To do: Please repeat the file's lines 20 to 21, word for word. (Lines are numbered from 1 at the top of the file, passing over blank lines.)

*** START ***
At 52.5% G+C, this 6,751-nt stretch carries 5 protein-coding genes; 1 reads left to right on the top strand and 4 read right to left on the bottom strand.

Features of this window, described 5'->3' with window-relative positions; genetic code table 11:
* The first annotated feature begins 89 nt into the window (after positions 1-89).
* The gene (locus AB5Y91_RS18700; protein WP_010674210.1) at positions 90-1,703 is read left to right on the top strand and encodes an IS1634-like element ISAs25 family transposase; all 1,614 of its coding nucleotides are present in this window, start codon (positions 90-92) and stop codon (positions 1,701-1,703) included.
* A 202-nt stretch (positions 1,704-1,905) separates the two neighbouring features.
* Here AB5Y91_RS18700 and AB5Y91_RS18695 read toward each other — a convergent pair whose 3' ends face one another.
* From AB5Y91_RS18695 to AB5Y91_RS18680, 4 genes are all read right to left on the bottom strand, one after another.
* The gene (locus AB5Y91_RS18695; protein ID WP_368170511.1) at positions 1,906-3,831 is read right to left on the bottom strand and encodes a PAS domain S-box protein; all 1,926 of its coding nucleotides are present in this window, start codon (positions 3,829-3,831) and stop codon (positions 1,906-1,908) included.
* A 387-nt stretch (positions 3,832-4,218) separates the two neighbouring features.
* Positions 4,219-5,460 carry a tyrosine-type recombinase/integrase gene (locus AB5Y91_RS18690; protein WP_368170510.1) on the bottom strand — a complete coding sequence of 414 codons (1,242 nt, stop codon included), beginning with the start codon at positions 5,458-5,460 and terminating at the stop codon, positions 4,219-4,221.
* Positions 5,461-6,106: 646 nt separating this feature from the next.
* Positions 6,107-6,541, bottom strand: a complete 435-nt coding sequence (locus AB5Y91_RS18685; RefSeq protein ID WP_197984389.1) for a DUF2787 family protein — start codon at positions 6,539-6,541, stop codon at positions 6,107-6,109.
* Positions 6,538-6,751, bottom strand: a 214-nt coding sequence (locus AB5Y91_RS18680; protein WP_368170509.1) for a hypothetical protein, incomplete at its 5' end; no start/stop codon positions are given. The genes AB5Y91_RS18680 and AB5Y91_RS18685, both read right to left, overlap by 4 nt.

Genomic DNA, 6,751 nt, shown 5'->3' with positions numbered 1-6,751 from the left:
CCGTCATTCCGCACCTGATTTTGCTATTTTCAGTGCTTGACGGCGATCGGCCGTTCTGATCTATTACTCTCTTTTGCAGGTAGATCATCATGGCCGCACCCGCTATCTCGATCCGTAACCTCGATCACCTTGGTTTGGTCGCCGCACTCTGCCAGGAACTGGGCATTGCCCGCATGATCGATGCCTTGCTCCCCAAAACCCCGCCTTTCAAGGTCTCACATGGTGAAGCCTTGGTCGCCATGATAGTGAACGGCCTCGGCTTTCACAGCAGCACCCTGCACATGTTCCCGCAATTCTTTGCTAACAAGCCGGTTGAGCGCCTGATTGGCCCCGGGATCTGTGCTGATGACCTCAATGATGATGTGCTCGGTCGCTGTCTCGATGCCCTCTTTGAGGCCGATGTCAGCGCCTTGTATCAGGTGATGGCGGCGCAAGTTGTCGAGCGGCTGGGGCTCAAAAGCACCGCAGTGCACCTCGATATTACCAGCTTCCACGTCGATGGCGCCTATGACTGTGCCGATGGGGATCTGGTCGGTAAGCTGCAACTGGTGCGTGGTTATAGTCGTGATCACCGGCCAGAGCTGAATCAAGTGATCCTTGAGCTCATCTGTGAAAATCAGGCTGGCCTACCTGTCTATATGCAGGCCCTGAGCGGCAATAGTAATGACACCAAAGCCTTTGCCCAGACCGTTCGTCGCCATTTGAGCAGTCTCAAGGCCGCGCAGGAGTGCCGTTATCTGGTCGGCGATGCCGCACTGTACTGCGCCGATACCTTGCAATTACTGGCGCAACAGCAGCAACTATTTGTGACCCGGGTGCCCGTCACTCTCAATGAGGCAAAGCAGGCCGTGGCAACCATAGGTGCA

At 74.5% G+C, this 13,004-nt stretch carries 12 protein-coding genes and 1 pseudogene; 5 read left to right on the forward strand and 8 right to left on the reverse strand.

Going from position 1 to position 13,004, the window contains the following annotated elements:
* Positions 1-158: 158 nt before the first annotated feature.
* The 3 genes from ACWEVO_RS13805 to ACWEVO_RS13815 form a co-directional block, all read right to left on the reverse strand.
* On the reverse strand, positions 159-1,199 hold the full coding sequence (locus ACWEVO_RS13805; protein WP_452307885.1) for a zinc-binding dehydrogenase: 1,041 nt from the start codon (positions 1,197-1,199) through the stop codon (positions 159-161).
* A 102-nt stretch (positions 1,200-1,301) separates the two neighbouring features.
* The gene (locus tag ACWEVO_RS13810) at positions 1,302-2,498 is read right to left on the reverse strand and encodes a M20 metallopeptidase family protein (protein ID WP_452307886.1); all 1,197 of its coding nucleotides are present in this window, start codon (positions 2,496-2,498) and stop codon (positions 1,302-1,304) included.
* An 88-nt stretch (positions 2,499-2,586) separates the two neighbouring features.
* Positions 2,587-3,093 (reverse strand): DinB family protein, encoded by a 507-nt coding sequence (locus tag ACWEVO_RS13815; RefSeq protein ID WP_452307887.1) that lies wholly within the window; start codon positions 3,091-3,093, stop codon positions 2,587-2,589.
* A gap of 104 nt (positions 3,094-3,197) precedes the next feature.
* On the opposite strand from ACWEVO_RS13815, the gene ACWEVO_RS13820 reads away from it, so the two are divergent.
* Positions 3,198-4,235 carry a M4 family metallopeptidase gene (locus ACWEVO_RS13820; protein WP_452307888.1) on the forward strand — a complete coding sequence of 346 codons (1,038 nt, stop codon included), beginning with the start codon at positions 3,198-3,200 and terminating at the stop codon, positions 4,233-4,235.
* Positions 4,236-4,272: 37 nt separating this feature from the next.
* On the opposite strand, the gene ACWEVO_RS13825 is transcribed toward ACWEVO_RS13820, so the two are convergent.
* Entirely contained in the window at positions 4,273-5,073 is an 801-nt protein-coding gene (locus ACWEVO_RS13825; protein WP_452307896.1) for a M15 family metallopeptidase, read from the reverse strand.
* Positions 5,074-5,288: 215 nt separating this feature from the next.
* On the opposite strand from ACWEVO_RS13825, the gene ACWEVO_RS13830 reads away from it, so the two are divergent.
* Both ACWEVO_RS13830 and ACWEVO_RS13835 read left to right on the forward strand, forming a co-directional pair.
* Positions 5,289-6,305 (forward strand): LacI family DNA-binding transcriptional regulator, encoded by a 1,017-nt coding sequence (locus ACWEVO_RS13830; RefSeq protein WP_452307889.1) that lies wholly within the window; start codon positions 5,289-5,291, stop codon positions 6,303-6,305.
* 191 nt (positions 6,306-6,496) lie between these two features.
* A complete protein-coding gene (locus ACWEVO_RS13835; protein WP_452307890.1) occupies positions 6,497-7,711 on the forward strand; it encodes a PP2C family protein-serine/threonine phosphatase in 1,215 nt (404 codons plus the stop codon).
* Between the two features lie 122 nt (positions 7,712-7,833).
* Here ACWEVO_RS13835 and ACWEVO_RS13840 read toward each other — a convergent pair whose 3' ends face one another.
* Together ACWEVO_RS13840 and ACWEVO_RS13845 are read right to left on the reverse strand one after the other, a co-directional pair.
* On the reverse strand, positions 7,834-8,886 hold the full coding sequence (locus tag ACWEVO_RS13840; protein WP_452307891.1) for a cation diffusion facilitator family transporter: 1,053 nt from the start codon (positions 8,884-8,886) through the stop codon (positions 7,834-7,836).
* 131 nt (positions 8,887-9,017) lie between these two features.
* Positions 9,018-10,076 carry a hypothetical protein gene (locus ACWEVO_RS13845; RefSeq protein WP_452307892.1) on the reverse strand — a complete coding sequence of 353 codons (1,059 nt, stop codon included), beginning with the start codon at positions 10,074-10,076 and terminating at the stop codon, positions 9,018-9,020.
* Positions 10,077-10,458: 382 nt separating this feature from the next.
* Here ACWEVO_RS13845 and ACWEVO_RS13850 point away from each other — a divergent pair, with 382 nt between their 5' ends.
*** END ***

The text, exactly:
* On the reverse strand, positions 159-1,199 hold the full coding sequence (locus ACWEVO_RS13805; protein WP_452307885.1) for a zinc-binding dehydrogenase: 1,041 nt from the start codon (positions 1,197-1,199) through the stop codon (positions 159-161).
* A 102-nt stretch (positions 1,200-1,301) separates the two neighbouring features.